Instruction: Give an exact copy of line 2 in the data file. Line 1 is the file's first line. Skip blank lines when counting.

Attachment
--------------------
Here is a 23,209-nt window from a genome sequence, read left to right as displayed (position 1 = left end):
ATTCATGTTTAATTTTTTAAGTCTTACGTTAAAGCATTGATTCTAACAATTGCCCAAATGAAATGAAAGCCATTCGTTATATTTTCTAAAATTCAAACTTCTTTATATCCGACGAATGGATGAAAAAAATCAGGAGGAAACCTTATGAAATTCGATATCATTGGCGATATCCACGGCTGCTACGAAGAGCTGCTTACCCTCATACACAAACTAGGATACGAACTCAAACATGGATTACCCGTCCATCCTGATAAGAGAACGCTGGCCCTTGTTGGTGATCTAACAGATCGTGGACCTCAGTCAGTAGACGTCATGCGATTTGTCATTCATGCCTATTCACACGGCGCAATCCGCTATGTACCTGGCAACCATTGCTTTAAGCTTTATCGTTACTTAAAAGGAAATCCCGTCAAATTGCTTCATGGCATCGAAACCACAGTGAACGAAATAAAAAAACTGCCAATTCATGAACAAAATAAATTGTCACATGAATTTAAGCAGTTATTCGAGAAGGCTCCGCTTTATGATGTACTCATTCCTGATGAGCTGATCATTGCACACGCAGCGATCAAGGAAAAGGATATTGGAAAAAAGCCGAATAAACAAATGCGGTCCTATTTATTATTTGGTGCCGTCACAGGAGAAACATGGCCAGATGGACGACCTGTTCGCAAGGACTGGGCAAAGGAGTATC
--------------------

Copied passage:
ATTCATGTTTAATTTTTTAAGTCTTACGTTAAAGCATTGATTCTAACAATTGCCCAAATGAAATGAAAGCCATTCGTTATATTTTCTAAAATTCAAACTTCTTTATATCCGACGAATGGATGAAAAAAATCAGGAGGAAACCTTATGAAATTCGATATCATTGGCGATATCCACGGCTGCTACGAAGAGCTGCTTACCCTCATACACAAACTAGGATACGAACTCAAACATGGATTACCCGTCCATCCTGATAAGAGAACGCTGGCCCTTGTTGGTGATCTAACAGATCGTGGACCTCAGTCAGTAGACGTCATGCGATTTGTCATTCATGCCTATTCACACGGCGCAATCCGCTATGTACCTGGCAACCATTGCTTTAAGCTTTATCGTTACTTAAAAGGAAATCCCGTCAAATTGCTTCATGGCATCGAAACCACAGTGAACGAAATAAAAAAACTGCCAATTCATGAACAAAATAAATTGTCACATGAATTTAAGCAGTTATTCGAGAAGGCTCCGCTTTATGATGTACTCATTCCTGATGAGCTGATCATTGCACACGCAGCGATCAAGGAAAAGGATATTGGAAAAAAGCCGAATAAACAAATGCGGTCCTATTTATTATTTGGTGCCGTCACAGGAGAAACATGGCCAGATGGACGACCTGTTCGCAAGGACTGGGCAAAGGAGTATC